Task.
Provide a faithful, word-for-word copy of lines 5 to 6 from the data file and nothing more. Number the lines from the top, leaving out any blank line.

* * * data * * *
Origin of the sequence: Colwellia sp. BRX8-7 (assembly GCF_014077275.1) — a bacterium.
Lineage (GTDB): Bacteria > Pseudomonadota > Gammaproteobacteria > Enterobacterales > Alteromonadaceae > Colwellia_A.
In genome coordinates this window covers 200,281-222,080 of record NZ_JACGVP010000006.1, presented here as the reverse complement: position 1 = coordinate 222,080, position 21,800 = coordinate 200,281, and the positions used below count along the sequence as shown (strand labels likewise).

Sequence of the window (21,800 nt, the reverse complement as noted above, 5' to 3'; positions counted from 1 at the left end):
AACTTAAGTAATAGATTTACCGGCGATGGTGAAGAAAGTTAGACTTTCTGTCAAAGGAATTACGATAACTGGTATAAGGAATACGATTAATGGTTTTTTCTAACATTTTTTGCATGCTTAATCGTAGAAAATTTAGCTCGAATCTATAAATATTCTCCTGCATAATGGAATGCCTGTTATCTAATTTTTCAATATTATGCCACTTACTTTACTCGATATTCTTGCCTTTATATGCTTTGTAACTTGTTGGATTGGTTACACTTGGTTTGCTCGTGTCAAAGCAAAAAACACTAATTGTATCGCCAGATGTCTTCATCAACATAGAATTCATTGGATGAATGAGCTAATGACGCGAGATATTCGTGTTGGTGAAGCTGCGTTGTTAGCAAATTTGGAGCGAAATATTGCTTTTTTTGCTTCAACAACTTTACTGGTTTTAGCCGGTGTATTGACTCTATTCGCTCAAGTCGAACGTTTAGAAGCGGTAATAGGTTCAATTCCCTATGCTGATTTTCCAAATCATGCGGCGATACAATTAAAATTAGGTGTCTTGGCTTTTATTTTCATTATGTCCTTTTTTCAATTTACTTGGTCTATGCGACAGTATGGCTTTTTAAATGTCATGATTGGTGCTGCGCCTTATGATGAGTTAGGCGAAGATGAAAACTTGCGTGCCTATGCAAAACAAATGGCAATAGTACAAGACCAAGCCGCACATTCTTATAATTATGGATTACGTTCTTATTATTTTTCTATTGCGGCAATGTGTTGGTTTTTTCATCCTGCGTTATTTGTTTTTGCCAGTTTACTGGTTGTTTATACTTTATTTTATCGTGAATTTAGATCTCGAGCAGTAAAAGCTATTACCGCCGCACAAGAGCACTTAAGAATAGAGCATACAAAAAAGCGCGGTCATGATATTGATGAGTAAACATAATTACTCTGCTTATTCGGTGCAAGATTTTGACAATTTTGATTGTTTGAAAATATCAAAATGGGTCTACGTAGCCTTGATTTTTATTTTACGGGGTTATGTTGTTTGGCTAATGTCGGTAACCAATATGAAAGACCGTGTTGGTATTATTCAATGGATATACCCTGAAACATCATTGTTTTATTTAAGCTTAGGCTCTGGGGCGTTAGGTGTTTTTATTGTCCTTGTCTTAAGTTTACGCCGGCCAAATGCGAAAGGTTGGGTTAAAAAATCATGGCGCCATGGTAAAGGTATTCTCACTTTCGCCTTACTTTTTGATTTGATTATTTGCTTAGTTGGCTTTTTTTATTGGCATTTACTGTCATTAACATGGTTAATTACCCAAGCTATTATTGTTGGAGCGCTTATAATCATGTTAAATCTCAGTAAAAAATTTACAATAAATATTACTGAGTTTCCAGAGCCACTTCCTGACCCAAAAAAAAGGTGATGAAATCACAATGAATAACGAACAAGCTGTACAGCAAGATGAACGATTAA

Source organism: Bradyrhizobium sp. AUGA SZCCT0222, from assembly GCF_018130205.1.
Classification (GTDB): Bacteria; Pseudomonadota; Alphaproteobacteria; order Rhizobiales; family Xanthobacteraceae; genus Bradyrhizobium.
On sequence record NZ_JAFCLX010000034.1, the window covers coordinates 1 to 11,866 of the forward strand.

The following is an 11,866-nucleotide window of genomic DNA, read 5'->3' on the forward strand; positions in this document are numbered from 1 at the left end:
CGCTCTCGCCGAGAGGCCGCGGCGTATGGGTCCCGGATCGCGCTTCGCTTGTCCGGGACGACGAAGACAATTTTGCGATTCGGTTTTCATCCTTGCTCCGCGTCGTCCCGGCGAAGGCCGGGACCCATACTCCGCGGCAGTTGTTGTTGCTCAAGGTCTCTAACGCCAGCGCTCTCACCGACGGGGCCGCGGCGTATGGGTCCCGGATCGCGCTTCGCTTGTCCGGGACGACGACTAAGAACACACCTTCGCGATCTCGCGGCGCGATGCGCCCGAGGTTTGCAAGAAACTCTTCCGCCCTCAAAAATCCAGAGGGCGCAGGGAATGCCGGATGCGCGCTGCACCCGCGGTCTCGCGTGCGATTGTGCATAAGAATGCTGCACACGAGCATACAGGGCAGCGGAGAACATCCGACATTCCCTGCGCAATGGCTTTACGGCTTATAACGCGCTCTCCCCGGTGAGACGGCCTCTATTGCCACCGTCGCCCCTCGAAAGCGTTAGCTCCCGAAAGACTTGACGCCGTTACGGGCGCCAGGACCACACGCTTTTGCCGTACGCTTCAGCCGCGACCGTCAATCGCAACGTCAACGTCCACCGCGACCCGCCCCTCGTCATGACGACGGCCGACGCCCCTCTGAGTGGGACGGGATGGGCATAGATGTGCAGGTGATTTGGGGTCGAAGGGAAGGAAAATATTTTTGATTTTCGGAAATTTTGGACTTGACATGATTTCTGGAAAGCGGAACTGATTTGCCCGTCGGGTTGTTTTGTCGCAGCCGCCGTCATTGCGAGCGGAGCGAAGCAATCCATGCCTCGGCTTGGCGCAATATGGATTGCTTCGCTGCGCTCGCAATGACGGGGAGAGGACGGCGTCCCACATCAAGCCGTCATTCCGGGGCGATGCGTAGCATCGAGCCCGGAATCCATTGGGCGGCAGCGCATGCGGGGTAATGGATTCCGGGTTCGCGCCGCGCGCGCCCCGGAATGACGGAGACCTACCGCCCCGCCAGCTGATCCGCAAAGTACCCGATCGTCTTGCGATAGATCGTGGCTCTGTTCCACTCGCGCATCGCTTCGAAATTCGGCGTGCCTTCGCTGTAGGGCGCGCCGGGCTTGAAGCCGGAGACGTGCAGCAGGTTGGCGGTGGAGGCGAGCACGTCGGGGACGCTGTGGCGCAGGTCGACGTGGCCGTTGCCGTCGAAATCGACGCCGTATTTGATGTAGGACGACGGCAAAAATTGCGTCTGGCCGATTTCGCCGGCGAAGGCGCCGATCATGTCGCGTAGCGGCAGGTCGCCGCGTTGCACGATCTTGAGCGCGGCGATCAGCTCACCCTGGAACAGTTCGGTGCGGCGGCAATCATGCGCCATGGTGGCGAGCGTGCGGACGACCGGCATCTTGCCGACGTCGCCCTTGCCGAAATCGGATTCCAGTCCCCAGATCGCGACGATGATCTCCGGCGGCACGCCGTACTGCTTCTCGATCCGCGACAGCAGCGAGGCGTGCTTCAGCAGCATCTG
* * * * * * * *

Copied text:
AACTTAAGTAATAGATTTACCGGCGATGGTGAAGAAAGTTAGACTTTCTGTCAAAGGAATTACGATAACTGGTATAAGGAATACGATTAATGGTTTTTTCTAACATTTTTTGCATGCTTAATCGTAGAAAATTTAGCTCGAATCTATAAATATTCTCCTGCATAATGGAATGCCTGTTATCTAATTTTTCAATATTATGCCACTTACTTTACTCGATATTCTTGCCTTTATATGCTTTGTAACTTGTTGGATTGGTTACACTTGGTTTGCTCGTGTCAAAGCAAAAAACACTAATTGTATCGCCAGATGTCTTCATCAACATAGAATTCATTGGATGAATGAGCTAATGACGCGAGATATTCGTGTTGGTGAAGCTGCGTTGTTAGCAAATTTGGAGCGAAATATTGCTTTTTTTGCTTCAACAACTTTACTGGTTTTAGCCGGTGTATTGACTCTATTCGCTCAAGTCGAACGTTTAGAAGCGGTAATAGGTTCAATTCCCTATGCTGATTTTCCAAATCATGCGGCGATACAATTAAAATTAGGTGTCTTGGCTTTTATTTTCATTATGTCCTTTTTTCAATTTACTTGGTCTATGCGACAGTATGGCTTTTTAAATGTCATGATTGGTGCTGCGCCTTATGATGAGTTAGGCGAAGATGAAAACTTGCGTGCCTATGCAAAACAAATGGCAATAGTACAAGACCAAGCCGCACATTCTTATAATTATGGATTACGTTCTTATTATTTTTCTATTGCGGCAATGTGTTGGTTTTTTCATCCTGCGTTATTTGTTTTTGCCAGTTTACTGGTTGTTTATACTTTATTTTATCGTGAATTTAGATCTCGAGCAGTAAAAGCTATTACCGCCGCACAAGAGCACTTAAGAATAGAGCATACAAAAAAGCGCGGTCATGATATTGATGAGTAAACATAATTACTCTGCTTATTCGGTGCAAGATTTTGACAATTTTGATTGTTTGAAAATATCAAAATGGGTCTACGTAGCCTTGATTTTTATTTTACGGGGTTATGTTGTTTGGCTAATGTCGGTAACCAATATGAAAGACCGTGTTGGTATTATTCAATGGATATACCCTGAAACATCATTGTTTTATTTAAGCTTAGGCTCTGGGGCGTTAGGTGTTTTTATTGTCCTTGTCTTAAGTTTACGCCGGCCAAATGCGAAAGGTTGGGTTAAAAAATCATGGCGCCATGGTAAAGGTATTCTCACTTTCGCCTTACTTTTTGATTTGATTATTTGCTTAGTTGGCTTTTTTTATTGGCATTTACTGTCATTAACATGGTTAATTACCCAAGCTATTATTGTTGGAGCGCTTATAATCATGTTAAATCTCAGTAAAAAATTTACAATAAATATTACTGAGTTTCCAGAGCCACTTCCTGACCCAAAAAAAAGGTGATGAAATCACAATGAATAACGAACAAGCTGTACAGCAAGATGAACGATTAA

Source organism: Bradyrhizobium sp. AUGA SZCCT0222, from assembly GCF_018130205.1.